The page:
Religious Items

"If it were attempted to run a line through society which should separate the wise from the foolish," says the Christian Register, "probably no two persons could be found who would agree as to just where that line should lie. It may be assumed, however, that in any number of cases there would be this similarity: all would concur regarding their own side of the line as that on which would be found the wise. How can it be otherwise, our own faculties being our necessary starting-point for any apprehension of what constitutes wisdom or foolishness? Yet, if one accepts this natural position, it is at least interesting to look across the line and regard with wonder the mighty host of those who differ from us in so many ways, and to whom we could give such excellent advice, that it is no wonder we look upon them as the foolish.

"A newspaper paragraph recently stated that a certain otherwise insignificant individual had devoted fifteen hours out of every twenty-four, for twenty years, to training and strengthening his muscles for performance on a trapeze! What wisdom in one so foolish! What unimaginable patience and endurance for how small an end! There are men, however, familiar to all, who spend endless hours taking infinite pains, and devote concentration and persistence and real self-denial merely to playing billiards or acquiring the noble art of golf. One cannot help saying to one's self: If I were as patient, as energetic, as concentrated, as determined, in the practice and promotion of pure Christianity, in adherence to the principles of the higher life, in discipleship to Jesus; if I were as enthusiastic, as perservering, as those who seem to me so foolish in wasting their time and powers over the trivialities of worldliness,—what a noble impulse I might add to the cause I hold so dear. Can it be that men who hunt after the trifles that perish, yet give to that end a devotion and energy more than I am ready to offer in the pursuit of eternal realities?"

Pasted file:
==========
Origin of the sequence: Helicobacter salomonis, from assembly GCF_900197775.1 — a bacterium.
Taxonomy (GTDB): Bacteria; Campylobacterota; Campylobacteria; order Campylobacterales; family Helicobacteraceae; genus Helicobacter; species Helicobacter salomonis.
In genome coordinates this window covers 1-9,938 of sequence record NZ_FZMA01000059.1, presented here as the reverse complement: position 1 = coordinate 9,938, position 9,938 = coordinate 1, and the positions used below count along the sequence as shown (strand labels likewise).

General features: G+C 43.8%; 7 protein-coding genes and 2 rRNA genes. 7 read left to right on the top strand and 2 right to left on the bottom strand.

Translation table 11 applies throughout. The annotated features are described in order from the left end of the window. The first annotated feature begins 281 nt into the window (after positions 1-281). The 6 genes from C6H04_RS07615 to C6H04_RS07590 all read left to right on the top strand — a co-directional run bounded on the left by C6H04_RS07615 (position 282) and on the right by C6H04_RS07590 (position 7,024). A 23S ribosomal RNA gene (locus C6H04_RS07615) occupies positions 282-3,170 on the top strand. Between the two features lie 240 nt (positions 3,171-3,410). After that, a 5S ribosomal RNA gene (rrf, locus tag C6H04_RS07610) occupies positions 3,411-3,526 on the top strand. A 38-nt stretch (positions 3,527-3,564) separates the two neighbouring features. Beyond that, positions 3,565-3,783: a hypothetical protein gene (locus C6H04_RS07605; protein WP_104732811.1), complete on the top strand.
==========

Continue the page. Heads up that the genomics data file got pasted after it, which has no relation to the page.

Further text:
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March 15, 1900
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